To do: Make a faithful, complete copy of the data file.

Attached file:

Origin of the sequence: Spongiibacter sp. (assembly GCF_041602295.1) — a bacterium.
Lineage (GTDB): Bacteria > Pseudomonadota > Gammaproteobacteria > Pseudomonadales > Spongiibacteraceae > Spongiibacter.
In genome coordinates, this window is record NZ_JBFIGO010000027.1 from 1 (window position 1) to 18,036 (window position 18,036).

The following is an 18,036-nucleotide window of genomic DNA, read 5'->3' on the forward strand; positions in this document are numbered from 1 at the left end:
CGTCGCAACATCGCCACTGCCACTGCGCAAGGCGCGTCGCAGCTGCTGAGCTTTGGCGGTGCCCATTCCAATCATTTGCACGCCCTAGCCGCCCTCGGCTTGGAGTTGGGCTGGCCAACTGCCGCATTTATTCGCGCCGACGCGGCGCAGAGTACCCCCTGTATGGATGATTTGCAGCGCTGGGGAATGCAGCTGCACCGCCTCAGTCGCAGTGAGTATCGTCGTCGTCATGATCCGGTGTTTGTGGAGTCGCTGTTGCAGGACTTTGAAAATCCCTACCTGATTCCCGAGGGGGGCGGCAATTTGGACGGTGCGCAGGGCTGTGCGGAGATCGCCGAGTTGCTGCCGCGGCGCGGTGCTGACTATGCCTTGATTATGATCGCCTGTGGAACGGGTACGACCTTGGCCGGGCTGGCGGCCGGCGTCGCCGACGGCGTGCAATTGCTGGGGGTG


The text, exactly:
Origin of the sequence: Spongiibacter sp. (assembly GCF_041602295.1) — a bacterium.
Lineage (GTDB): Bacteria > Pseudomonadota > Gammaproteobacteria > Pseudomonadales > Spongiibacteraceae > Spongiibacter.
In genome coordinates, this window is record NZ_JBFIGO010000027.1 from 1 (window position 1) to 18,036 (window position 18,036).

The following is an 18,036-nucleotide window of genomic DNA, read 5'->3' on the forward strand; positions in this document are numbered from 1 at the left end:
CGTCGCAACATCGCCACTGCCACTGCGCAAGGCGCGTCGCAGCTGCTGAGCTTTGGCGGTGCCCATTCCAATCATTTGCACGCCCTAGCCGCCCTCGGCTTGGAGTTGGGCTGGCCAACTGCCGCATTTATTCGCGCCGACGCGGCGCAGAGTACCCCCTGTATGGATGATTTGCAGCGCTGGGGAATGCAGCTGCACCGCCTCAGTCGCAGTGAGTATCGTCGTCGTCATGATCCGGTGTTTGTGGAGTCGCTGTTGCAGGACTTTGAAAATCCCTACCTGATTCCCGAGGGGGGCGGCAATTTGGACGGTGCGCAGGGCTGTGCGGAGATCGCCGAGTTGCTGCCGCGGCGCGGTGCTGACTATGCCTTGATTATGATCGCCTGTGGAACGGGTACGACCTTGGCCGGGCTGGCGGCCGGCGTCGCCGACGGCGTGCAATTGCTGGGGGTG